Neutral:  Darkest Dungeon spins a tale of insanity and despair that looks and sounds brilliant, but is something of a veneer western town, with quite plain mechanics underneath. Worth a play if you can stand a decent amount of artifical difficulty. It isn't going to sell you on it, if you aren't.

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Review: The Long Dark

Written by Maiyannah Bishop and published on Dec 31, 2019.

Neutral:  The Long Dark's recent updates have added some more to the game, but its a game experience that increasingly is being shown as somewhat shallow. A somewhat zen and immersive survival experience falls prey to a pressure to make it more challenging, and the game does so by giving you challenges you have little chance to survive. The story is plodding, staid, and kind of bog-standard sterotypical mysticism which handles its themes extremely heavy-handedly. There's still plenty of fun to be had here in the survival mode, but its been dulled since initial release.

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Review: Diablo III - Rise of the Necromancer

Written by Maiyannah Bishop and published on Jun 2, 2019.

Neutral:  The Necromancer finds their way back into Diablo with ROTN, but their implementation is confused and overshadowed by a steep increase in artificial difficulty. Worth it for a fan, likely not for a newcomer.

Read more: Review: Diablo III - Rise of the Necromancer

Review: Baldur's Gate

Written by Trever Bierschbach and published on Dec 26, 2018.

Recommended:  Baldur's Gate is a great game, even today. Getting the original or the extended edition shouldn't really be a factor either. The NPCs that were added don't have a serious impact on the game, and the mechanical changes won't be noticeable to anyone outside a hard-core D&D player. You're going to get hours of gameplay and story, for pretty cheap at this point. You can even find it as part of a package with the other games in the franchise. It's a small price to pay for hours of fun for new players, and some fond memories for those of us who played it back in the day.

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Review: BattleTech

Written by Maiyannah Bishop and published on Jul 22, 2018.

Not Recommended:  BattleTech is a game that offers a functional combat system that strains and ultimately breaks under an underwhelming roleplaying experience lacking player choice, a dreking fuckdump of clumsy exposition, and a swarm of technical bugs. Being a BattleTech fan since its heyday under FASA Corporation I desperately wanted to like this game, but ultimately found myself alt-tabbing out during enemy turns to rearrange desktop icons I was just so bored. BattleTech feels like an over-wrought, under-edited, and under-performing mess of a game to which its saving grace is that its combat system is fairly functional. That is to say, it feels like a bad game with a redeeming quality, rather than a good game that got brought down by flaws. Ultimately, at the end of the day, I wasn't having fun, and more importantly, I don't think fans of Mech combat games except series fanatics are going to find much of value here. For BattleTech fans, this is something to pick up on a deep discount; for anyone else, it's a pass.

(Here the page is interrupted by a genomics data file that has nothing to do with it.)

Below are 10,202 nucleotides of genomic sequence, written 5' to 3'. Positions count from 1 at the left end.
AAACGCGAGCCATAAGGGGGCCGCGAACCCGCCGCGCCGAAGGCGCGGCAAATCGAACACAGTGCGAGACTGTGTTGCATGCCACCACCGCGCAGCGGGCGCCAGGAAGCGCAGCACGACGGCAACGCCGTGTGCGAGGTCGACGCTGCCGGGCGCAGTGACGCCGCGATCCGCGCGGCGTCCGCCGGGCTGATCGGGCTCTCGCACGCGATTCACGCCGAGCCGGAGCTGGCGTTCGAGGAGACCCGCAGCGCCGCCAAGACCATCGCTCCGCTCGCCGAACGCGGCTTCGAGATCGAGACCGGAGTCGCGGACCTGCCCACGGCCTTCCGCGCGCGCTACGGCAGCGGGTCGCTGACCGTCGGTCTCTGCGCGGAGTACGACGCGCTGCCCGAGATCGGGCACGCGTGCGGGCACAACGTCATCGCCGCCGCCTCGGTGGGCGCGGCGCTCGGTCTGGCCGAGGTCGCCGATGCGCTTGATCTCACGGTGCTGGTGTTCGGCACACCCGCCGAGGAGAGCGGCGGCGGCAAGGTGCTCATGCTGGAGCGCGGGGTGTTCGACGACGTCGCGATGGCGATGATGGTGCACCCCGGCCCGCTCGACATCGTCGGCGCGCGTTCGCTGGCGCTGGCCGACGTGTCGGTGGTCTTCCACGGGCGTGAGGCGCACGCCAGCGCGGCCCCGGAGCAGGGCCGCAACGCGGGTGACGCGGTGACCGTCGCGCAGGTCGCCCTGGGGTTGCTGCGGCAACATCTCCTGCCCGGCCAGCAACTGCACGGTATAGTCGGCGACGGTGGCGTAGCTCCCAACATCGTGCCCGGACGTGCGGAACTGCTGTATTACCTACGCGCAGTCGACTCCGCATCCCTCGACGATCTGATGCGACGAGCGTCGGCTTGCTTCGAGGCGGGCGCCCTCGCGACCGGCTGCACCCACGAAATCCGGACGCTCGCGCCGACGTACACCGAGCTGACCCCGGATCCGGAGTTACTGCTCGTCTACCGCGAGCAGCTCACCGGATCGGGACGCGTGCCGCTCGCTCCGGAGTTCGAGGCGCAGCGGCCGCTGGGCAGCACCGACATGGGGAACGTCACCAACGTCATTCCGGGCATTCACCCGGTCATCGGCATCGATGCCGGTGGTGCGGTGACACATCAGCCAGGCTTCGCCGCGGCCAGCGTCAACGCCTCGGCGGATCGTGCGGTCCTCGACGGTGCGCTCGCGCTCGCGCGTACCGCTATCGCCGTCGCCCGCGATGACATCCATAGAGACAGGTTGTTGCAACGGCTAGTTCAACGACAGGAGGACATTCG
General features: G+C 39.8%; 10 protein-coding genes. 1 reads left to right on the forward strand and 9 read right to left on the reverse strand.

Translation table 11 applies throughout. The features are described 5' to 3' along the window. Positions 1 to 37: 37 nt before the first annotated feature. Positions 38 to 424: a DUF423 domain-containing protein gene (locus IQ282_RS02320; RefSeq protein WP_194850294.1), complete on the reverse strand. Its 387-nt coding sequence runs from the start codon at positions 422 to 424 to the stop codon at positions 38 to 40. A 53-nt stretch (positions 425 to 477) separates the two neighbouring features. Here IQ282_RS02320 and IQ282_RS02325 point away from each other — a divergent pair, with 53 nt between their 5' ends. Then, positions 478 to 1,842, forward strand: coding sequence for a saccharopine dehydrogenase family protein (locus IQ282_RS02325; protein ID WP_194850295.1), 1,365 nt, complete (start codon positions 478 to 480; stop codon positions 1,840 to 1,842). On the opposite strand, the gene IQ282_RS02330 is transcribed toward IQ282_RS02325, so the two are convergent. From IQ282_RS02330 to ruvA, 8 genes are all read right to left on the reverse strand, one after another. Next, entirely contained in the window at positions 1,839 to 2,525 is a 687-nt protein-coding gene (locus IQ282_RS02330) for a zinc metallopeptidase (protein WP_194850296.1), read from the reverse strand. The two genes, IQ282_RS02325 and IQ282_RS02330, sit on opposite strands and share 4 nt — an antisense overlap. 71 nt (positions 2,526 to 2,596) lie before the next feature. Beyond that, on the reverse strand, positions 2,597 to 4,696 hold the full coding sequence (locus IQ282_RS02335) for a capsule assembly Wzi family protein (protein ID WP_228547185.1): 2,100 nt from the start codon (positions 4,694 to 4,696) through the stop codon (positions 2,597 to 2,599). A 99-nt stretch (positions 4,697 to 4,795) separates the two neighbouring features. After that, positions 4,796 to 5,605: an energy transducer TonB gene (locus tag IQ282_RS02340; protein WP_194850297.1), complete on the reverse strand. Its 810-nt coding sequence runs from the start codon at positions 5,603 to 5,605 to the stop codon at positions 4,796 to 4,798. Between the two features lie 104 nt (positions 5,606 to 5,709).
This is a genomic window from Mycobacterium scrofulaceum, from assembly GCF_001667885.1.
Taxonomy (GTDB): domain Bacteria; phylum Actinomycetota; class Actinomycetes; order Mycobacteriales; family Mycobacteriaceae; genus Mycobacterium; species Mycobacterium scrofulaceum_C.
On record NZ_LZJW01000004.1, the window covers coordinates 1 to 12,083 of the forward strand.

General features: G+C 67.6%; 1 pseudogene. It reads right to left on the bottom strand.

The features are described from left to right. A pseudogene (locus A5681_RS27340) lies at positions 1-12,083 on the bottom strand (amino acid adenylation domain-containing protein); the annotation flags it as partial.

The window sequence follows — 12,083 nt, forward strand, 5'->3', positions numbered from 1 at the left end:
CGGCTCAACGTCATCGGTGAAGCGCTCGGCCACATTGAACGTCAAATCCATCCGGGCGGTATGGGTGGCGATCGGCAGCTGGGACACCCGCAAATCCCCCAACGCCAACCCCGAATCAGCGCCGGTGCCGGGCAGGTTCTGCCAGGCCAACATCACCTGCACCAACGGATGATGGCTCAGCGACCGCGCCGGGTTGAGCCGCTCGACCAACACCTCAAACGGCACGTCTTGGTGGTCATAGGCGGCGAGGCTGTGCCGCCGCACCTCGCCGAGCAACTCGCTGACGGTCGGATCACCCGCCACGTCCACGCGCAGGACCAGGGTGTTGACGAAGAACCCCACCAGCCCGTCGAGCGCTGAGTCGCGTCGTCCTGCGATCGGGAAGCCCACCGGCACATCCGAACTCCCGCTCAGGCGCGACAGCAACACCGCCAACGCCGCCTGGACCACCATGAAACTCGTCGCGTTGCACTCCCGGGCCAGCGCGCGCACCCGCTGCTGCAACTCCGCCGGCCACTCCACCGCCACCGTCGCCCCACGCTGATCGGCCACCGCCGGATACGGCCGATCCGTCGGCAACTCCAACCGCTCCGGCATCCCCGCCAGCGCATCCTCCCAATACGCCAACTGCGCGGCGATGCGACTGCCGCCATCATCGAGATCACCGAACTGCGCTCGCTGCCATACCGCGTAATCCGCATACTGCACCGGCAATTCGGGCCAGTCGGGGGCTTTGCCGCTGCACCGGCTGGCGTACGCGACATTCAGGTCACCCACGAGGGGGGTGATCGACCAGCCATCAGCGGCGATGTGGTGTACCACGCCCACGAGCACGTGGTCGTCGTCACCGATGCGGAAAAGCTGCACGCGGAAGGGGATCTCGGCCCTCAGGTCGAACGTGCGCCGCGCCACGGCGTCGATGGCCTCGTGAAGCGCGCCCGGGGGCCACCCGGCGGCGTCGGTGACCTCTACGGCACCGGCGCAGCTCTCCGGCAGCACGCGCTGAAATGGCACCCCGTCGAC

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Review: EA Battlefront

Written by Maiyannah Bishop and published on Nov 5, 2017.

Neutral:  EA's Battlefront is a beautiful game that plays well but ends up repetitive due to a lack of content.  While the core gameplay is enjoyable enough in small sessions that I did and still do find myself returning to it, the limited amount of game modes with player population makes the content ceiling artificially low when it already was quite low to begin with.  Since it enjoys a solid core of good shooting and frankly jaw-dropping visuals that are very authentic to the movie, Battlefront is a game that suffers terribly from the lack of being able to fill in the less popular game modes with bots.  The levelling system also makes early play considerably more frustrating than it has to be.  If you aren't bothered by only having a few game modes to play and want a Star Wars shooter fix, however, you're going to be hard pressed to find better, other than its original predecessor, or reaching even further into the past to the Jedi Knight series.

Read more: Review: EA Battlefront